WeGo Taipei's Hsu is aiming to go far
FUN AND FANTASY
Timothy Hsu is setting the standard for a new type of motel -- one with lavishly decorated rooms featuring jacuzzis, DVDs and a variety of condoms
By Jackie Lin / STAFF REPORTER
In the West, motels and motor inns are functional, cheap places located by the side of roads.
\nIn populous Taiwan, motor hotels have more to offer -- they are also a convenient and safe place for privacy-conscious people who want a couple of hours of intimacy, although that side of the industry creates a negative image for some people.
\nSome motels have been designed with flamboyant and luxurious decors and their owners hope to subvert the established idea of what a motel should look like.
\nThe leading player in this effort to shake up the industry is WeGo Motel (薇閣旅館), which first appeared in Taoyuan more than four years ago. The media began paying attention after it opened its second outlet in Taipei in early 2002 and the motels have had extensive media coverage ever since.
\nLong lines of luxury sedans with black-tinted windows waiting to enter the motel have become a common sight on Valentine's Day and other special holidays.
\n"We want to make it an interesting place, rather than just a plain room that customers rent to stay overnight," said Timothy Hsu (許調謀), president of the self-proclaimed "five-star" WeGo.
\nWeGo Taipei broke with tradition by constructing an 87-room facility on a 3,000 ping (9,900m2) plot of land when it could have built 600 rooms.
\nThe motel's 87 rooms were then decorated based on six themes -- tropical recreation, luxury fashion, oriental style, modernism, theme style and visual arts, Hsu said.
\nA total of 32 different styles have been created -- which means customers would have to stay 32 times to see each one.
\nHsu said that with a total investment of NT$430 million (US$12.7 million), WeGo Taipei places a great deal of attention on the entertainment features in each room, with karaoke and a DVD player, a second TV by the jacuzzi and 40 different stage lamps installed to create a special atmosphere.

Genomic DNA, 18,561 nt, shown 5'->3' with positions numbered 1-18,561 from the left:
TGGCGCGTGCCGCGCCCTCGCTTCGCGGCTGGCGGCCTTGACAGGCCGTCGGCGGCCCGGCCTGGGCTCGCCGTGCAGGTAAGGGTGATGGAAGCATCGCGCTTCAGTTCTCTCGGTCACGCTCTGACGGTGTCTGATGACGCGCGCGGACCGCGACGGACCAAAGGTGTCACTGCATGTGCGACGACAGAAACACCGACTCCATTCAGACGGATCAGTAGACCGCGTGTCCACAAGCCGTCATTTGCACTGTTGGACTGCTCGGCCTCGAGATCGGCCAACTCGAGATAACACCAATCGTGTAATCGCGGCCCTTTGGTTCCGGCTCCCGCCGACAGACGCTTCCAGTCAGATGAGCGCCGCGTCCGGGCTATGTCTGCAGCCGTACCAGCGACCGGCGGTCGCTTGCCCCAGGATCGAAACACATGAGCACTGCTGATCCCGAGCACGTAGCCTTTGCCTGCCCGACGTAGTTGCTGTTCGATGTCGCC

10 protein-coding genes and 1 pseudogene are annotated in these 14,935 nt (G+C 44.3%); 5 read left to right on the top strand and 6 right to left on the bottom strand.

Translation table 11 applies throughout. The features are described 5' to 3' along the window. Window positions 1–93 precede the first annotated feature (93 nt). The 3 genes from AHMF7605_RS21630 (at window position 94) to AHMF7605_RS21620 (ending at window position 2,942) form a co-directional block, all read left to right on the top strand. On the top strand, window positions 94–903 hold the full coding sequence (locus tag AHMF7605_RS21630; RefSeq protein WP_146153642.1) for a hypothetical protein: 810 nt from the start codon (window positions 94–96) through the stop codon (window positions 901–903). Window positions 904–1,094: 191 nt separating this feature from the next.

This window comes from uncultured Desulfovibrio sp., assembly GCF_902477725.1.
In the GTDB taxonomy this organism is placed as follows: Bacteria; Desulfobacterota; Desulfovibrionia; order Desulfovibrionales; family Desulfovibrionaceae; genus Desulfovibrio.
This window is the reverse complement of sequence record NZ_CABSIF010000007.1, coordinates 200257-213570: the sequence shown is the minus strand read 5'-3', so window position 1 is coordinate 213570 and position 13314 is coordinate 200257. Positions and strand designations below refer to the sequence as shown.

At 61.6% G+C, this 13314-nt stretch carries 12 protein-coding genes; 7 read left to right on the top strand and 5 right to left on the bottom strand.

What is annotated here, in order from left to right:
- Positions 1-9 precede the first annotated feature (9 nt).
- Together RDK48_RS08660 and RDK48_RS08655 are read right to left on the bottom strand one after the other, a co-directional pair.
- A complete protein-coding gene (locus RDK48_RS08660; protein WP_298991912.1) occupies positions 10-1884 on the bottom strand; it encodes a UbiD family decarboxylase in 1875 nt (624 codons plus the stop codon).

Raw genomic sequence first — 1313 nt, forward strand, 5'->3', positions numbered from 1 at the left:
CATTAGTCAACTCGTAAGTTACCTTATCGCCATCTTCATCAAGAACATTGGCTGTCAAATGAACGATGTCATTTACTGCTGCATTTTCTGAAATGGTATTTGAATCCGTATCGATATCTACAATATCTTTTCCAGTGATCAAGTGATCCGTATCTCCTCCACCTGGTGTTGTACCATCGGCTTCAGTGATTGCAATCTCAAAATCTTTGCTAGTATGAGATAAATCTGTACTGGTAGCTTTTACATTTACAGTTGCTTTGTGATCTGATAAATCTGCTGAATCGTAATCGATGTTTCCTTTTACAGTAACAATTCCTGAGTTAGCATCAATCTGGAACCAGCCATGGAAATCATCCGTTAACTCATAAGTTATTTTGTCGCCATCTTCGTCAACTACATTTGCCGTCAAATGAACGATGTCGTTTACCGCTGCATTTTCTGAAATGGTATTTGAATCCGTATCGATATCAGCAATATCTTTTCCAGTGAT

\n"We even provide different kinds of condoms and lubricants by the bed," said the 45-year-old Hsu, who began his career in real estate some 20 years ago in Taoyuan.
\n"The spirit of the service sector is to help resolve problems for customers," Hsu said.
\nThe customer-oriented strategy might sound like a cliche, but apparently Hsu and his management team have a deep understanding of how to meet clients' demands and even try to anticipate their customers' wants.
\nThe motel's marketing strategy and merchandise planning have already born fruit, as its annual revenues topped NT$100 million and the original plan of breaking even within five years will be reached ahead of schedule, Hsu said.
\nHsu proudly noted that due to the motel's product positioning -- "designed for couples in love" -- WeGo is rarely affected by outside forces and maintained a high occupancy rate even during the SARS crisis last year.
\nAccording to the Tourism Bureau, the occupancy rate for the nation's 86 international and local tourist hotels was 67.66 percent in August. Last year the rate nosedived to 22 percent in May -- due to the SARS epidemic -- before bouncing to 68.02 percent in August.
\nHsu said WeGo's customer base is people aged between 25 and 40. He said the motel places a high priority on "sumptuousness and fashion," which helps differentiate it from its competitors and secure customer loyalty.
\n"Service operators have a big misunderstanding. They think the 40-to-50 year-old age group, with its a solid economic foundation, usually spends the most," Hsu said.
\n"But they are wrong. Middle-aged people are generally more reluctant to spoil themselves because they were brought up amid poverty."